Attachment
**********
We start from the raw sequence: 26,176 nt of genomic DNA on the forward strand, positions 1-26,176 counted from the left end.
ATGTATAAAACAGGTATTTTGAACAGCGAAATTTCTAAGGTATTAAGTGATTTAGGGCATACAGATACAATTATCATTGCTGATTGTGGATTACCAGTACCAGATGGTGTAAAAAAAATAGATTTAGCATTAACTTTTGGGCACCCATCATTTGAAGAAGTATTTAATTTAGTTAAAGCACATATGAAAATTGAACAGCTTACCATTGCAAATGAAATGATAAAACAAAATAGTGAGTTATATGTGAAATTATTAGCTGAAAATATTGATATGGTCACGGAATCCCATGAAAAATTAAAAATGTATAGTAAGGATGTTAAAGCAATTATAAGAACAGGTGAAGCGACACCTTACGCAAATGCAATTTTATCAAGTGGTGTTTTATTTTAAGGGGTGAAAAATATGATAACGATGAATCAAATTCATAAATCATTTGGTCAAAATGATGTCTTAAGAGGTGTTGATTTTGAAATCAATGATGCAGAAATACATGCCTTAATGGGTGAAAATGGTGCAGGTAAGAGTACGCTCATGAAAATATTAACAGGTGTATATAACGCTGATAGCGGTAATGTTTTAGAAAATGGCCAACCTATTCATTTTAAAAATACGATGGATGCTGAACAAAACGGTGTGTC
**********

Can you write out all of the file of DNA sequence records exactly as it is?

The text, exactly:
We start from the raw sequence: 26,176 nt of genomic DNA on the forward strand, positions 1-26,176 counted from the left end.
ATGTATAAAACAGGTATTTTGAACAGCGAAATTTCTAAGGTATTAAGTGATTTAGGGCATACAGATACAATTATCATTGCTGATTGTGGATTACCAGTACCAGATGGTGTAAAAAAAATAGATTTAGCATTAACTTTTGGGCACCCATCATTTGAAGAAGTATTTAATTTAGTTAAAGCACATATGAAAATTGAACAGCTTACCATTGCAAATGAAATGATAAAACAAAATAGTGAGTTATATGTGAAATTATTAGCTGAAAATATTGATATGGTCACGGAATCCCATGAAAAATTAAAAATGTATAGTAAGGATGTTAAAGCAATTATAAGAACAGGTGAAGCGACACCTTACGCAAATGCAATTTTATCAAGTGGTGTTTTATTTTAAGGGGTGAAAAATATGATAACGATGAATCAAATTCATAAATCATTTGGTCAAAATGATGTCTTAAGAGGTGTTGATTTTGAAATCAATGATGCAGAAATACATGCCTTAATGGGTGAAAATGGTGCAGGTAAGAGTACGCTCATGAAAATATTAACAGGTGTATATAACGCTGATAGCGGTAATGTTTTAGAAAATGGCCAACCTATTCATTTTAAAAATACGATGGATGCTGAACAAAACGGTGTGTC